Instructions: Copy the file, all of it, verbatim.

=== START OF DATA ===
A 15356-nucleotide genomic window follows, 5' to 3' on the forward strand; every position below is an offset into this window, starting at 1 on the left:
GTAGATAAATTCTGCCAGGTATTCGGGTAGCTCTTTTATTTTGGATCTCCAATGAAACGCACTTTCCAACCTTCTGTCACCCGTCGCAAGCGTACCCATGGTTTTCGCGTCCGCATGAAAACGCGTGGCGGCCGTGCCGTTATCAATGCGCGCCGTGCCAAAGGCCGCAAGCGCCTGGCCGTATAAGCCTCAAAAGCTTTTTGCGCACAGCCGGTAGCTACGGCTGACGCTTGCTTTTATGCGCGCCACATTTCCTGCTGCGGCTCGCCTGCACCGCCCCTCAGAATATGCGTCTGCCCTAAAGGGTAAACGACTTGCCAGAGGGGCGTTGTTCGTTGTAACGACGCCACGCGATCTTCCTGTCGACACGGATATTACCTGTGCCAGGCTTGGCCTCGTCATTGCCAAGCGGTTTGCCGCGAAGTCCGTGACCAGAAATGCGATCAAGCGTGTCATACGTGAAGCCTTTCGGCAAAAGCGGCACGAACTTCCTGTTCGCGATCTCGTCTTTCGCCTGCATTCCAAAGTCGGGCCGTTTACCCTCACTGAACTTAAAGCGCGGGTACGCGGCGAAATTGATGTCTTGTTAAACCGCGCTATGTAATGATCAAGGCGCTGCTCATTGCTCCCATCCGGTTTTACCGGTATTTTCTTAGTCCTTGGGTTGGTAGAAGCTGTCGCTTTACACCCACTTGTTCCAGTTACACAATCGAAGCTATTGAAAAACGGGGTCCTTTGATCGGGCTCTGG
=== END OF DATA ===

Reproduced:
A 15356-nucleotide genomic window follows, 5' to 3' on the forward strand; every position below is an offset into this window, starting at 1 on the left:
GTAGATAAATTCTGCCAGGTATTCGGGTAGCTCTTTTATTTTGGATCTCCAATGAAACGCACTTTCCAACCTTCTGTCACCCGTCGCAAGCGTACCCATGGTTTTCGCGTCCGCATGAAAACGCGTGGCGGCCGTGCCGTTATCAATGCGCGCCGTGCCAAAGGCCGCAAGCGCCTGGCCGTATAAGCCTCAAAAGCTTTTTGCGCACAGCCGGTAGCTACGGCTGACGCTTGCTTTTATGCGCGCCACATTTCCTGCTGCGGCTCGCCTGCACCGCCCCTCAGAATATGCGTCTGCCCTAAAGGGTAAACGACTTGCCAGAGGGGCGTTGTTCGTTGTAACGACGCCACGCGATCTTCCTGTCGACACGGATATTACCTGTGCCAGGCTTGGCCTCGTCATTGCCAAGCGGTTTGCCGCGAAGTCCGTGACCAGAAATGCGATCAAGCGTGTCATACGTGAAGCCTTTCGGCAAAAGCGGCACGAACTTCCTGTTCGCGATCTCGTCTTTCGCCTGCATTCCAAAGTCGGGCCGTTTACCCTCACTGAACTTAAAGCGCGGGTACGCGGCGAAATTGATGTCTTGTTAAACCGCGCTATGTAATGATCAAGGCGCTGCTCATTGCTCCCATCCGGTTTTACCGGTATTTTCTTAGTCCTTGGGTTGGTAGAAGCTGTCGCTTTACACCCACTTGTTCCAGTTACACAATCGAAGCTATTGAAAAACGGGGTCCTTTGATCGGGCTCTGG